A network upgrade has been planned for 2022, which will allow Ethereum to transition from a PoW (proof-of-work) mechanism to a PoS (proof-of-stake) mechanism. The PoW mechanism is cost-intensive requiring a significant amount of energy. Alternatively, the PoS mechanism aims to resolve these issues by distributing mining power on the basis of cryptocurrency ownership.

Ethereum developers will be adding additional blockchains to the network, which will spread the compute load and allow the network to process 100,000 transactions each second. There are over 3,000 dApps that run on the Ethereum platform, and this number should rise significantly higher by the end of 2022.

This article represents the opinion of the writer, who may disagree with the “official” recommendation position of a Motley Fool premium service or advisor. We’re Motley! Questioning an investing thesis — even one of our own — helps us all think critically about investing and make decisions that help us become smarter, happier, and richer, so we sometimes publish articles that may not be in line with recommendations, rankings or other content.

Fool contributor Aditya Raghunath has no position in any of the stocks mentioned. The Motley Fool has no position in any of the stocks mentioned.

More on Cryptocurrency

cryptocurrency, crypto, blockcahin
Cryptocurrency

HIVE Blockchain Stock Fell 18% In October – Is It Time To Buy? 

Hive Blockchain (TSXV:HIVE) stock is down with the crypto market but ready for a BTC rebound.

Read more »

crypto, chart, stocks
Cryptocurrency

2 Top Cryptocurrencies to Buy in October 2022

Ethereum and Solana are two of the most popular cryptocurrencies in the world that are well poised to deliver substantial…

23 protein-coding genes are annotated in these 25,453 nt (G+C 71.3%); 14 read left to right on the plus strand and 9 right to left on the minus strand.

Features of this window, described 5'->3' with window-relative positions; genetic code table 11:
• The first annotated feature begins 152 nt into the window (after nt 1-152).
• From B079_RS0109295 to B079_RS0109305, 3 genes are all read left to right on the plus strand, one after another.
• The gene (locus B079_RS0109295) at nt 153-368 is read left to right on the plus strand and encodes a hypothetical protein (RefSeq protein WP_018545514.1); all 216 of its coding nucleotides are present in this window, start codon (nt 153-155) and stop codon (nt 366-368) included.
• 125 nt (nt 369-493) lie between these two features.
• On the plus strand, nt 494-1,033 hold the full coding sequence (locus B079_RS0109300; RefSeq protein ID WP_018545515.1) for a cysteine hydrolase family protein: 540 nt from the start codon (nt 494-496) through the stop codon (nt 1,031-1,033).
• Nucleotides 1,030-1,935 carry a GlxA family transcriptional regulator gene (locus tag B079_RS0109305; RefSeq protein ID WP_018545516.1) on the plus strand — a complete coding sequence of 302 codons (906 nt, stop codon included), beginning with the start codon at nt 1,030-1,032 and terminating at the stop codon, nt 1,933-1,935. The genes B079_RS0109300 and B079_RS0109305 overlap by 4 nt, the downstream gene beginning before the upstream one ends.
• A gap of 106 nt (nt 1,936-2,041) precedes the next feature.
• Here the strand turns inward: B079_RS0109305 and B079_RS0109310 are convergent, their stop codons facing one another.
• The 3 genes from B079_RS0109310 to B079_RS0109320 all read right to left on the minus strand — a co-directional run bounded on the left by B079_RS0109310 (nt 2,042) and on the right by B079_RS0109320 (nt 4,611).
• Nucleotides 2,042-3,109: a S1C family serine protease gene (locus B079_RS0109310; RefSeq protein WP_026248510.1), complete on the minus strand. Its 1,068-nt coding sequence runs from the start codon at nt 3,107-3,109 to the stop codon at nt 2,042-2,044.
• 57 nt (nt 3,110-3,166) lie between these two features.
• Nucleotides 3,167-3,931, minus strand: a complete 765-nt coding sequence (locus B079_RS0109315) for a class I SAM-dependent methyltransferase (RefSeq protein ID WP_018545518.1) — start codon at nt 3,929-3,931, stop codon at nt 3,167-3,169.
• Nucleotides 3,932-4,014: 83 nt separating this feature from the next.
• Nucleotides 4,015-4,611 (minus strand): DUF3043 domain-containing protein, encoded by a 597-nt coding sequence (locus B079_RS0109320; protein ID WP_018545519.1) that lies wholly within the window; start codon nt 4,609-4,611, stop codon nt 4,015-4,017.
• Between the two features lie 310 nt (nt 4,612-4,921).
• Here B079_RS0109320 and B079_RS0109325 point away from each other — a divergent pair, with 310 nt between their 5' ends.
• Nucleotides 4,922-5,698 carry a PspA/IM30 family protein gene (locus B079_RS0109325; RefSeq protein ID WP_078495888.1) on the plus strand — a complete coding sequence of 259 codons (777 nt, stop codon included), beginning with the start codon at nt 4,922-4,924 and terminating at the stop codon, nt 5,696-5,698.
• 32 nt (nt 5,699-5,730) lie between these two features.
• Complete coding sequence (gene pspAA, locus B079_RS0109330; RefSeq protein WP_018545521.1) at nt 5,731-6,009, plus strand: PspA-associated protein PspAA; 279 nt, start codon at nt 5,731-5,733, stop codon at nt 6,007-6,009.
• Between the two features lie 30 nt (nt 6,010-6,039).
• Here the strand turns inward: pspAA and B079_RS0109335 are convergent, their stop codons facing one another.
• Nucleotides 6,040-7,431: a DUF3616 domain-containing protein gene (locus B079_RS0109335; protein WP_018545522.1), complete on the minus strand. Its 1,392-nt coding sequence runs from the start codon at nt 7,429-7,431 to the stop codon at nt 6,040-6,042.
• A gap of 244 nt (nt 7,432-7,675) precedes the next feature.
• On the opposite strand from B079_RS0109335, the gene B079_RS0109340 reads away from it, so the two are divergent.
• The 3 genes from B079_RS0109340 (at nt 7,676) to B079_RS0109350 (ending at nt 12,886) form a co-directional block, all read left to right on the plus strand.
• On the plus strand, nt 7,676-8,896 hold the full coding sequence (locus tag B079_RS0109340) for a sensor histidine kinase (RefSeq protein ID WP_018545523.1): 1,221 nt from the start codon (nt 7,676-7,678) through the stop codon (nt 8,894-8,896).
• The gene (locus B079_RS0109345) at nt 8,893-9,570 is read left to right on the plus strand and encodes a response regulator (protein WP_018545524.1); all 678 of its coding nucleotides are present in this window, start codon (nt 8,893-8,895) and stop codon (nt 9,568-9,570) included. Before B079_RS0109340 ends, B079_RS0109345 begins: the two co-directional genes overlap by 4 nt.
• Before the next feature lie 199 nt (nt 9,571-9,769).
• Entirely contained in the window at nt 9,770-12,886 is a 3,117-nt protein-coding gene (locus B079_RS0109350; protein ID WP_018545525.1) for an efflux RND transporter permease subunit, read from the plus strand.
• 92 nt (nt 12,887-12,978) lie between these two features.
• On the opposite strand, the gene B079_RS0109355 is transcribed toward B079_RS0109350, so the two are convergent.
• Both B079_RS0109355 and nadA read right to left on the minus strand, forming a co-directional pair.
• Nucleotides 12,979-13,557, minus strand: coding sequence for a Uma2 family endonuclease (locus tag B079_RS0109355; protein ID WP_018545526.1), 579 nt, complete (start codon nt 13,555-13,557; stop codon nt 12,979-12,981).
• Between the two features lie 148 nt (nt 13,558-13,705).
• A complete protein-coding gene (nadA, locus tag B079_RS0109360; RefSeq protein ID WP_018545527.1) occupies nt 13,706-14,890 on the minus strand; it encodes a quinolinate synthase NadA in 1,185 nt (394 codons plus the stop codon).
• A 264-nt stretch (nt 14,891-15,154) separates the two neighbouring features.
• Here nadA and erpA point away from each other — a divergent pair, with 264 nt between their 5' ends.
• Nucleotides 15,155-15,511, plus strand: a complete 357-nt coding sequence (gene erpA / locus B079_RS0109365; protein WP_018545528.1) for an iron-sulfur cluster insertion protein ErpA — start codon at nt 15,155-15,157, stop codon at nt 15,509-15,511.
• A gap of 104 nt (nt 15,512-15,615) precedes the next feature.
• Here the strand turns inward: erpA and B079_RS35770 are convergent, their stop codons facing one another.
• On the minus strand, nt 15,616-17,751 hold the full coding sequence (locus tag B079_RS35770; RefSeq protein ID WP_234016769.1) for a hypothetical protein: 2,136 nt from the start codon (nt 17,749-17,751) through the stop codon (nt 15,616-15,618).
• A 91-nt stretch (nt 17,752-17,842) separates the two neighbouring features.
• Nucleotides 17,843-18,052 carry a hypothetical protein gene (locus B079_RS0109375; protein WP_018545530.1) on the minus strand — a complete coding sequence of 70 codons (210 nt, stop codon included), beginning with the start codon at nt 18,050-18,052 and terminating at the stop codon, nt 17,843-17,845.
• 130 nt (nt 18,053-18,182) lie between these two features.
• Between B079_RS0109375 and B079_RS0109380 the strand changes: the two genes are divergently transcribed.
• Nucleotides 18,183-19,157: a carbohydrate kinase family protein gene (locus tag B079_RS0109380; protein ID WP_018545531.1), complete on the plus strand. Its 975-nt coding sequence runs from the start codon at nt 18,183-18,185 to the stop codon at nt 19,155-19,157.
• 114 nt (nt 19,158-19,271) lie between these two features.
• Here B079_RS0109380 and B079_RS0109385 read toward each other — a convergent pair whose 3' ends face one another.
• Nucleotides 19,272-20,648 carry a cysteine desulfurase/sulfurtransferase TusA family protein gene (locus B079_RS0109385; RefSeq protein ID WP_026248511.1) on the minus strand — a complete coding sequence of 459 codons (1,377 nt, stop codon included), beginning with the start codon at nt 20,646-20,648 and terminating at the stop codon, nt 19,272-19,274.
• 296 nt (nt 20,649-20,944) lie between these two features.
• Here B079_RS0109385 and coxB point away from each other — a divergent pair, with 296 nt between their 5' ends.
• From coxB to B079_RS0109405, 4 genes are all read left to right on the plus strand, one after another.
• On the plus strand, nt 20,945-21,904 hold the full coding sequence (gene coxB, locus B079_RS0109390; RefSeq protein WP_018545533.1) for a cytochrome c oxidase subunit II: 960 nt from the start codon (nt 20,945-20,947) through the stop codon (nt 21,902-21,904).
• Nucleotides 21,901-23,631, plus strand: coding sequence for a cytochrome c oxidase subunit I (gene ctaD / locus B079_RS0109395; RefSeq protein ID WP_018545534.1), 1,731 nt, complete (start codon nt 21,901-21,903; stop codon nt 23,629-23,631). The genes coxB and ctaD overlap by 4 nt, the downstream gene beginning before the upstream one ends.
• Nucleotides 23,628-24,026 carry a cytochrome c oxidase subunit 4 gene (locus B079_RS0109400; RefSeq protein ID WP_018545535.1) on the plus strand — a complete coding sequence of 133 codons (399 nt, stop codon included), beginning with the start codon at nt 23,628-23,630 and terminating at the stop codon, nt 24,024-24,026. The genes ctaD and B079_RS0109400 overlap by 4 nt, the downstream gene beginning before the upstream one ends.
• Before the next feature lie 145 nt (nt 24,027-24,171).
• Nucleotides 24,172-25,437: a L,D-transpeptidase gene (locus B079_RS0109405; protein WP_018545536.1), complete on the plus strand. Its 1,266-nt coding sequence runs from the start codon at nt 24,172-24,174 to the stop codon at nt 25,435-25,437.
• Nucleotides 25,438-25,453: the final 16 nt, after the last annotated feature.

Read more »

Hand arranging wood block stacking as step stair with arrow up.
Cryptocurrency

2 Cryptocurrencies to Buy for Potential Recovery

The largest and most liquid cryptocurrencies may not always be the first to recover, and you may have to go…

Read more »

Senior couple at the lake having a picnic
Tech Stocks

3 TSX Stocks That Are Great Long-Term Picks

October is a ripe time to buy growth stocks for wealth creation. Use the market downturn to tap the recovery…

Read more »

cryptocurrency, crypto, blockchain
Tech Stocks

Sinking Crypto Stock: Is Hut 8 (TSX:HUT) Worth Buying at $2.30?

A prominent crypto stock trading at an absurdly cheap price, but you must have a high-risk appetite to consider buying…

Read more »

sad concerned deep in thought
Cryptocurrency

Is Coinbase Stock a Good Bet for Cryptocurrency Investors?

Coinbase stock is down 80% from all-time highs, but the U.S.-based cryptocurrency exchange is still one of the largest platforms…

Read more »

Big Bitcoin logo.
Cryptocurrency

Will Bitcoin Ever Shift to a Proof-of-Stake Model?

Following Ethereum's (CRYPTO:ETH) Merge, will Bitcoin (CRYPTO:BTC) adopt a proof-of-stake consensus mechanism or stand pat?

Read more »

cryptocurrency, crypto, blockchain
Cryptocurrency

HIVE Blockchain (TSXV:HIVE) Stock: Is it Cheap or a Falling Knife?

HIVE Blockchain Technologies Ltd. (TSXV:HIVE)(NASDAQ:HIVE) is a crypto miner that looks undervalued in the face of major volatility.

Read more »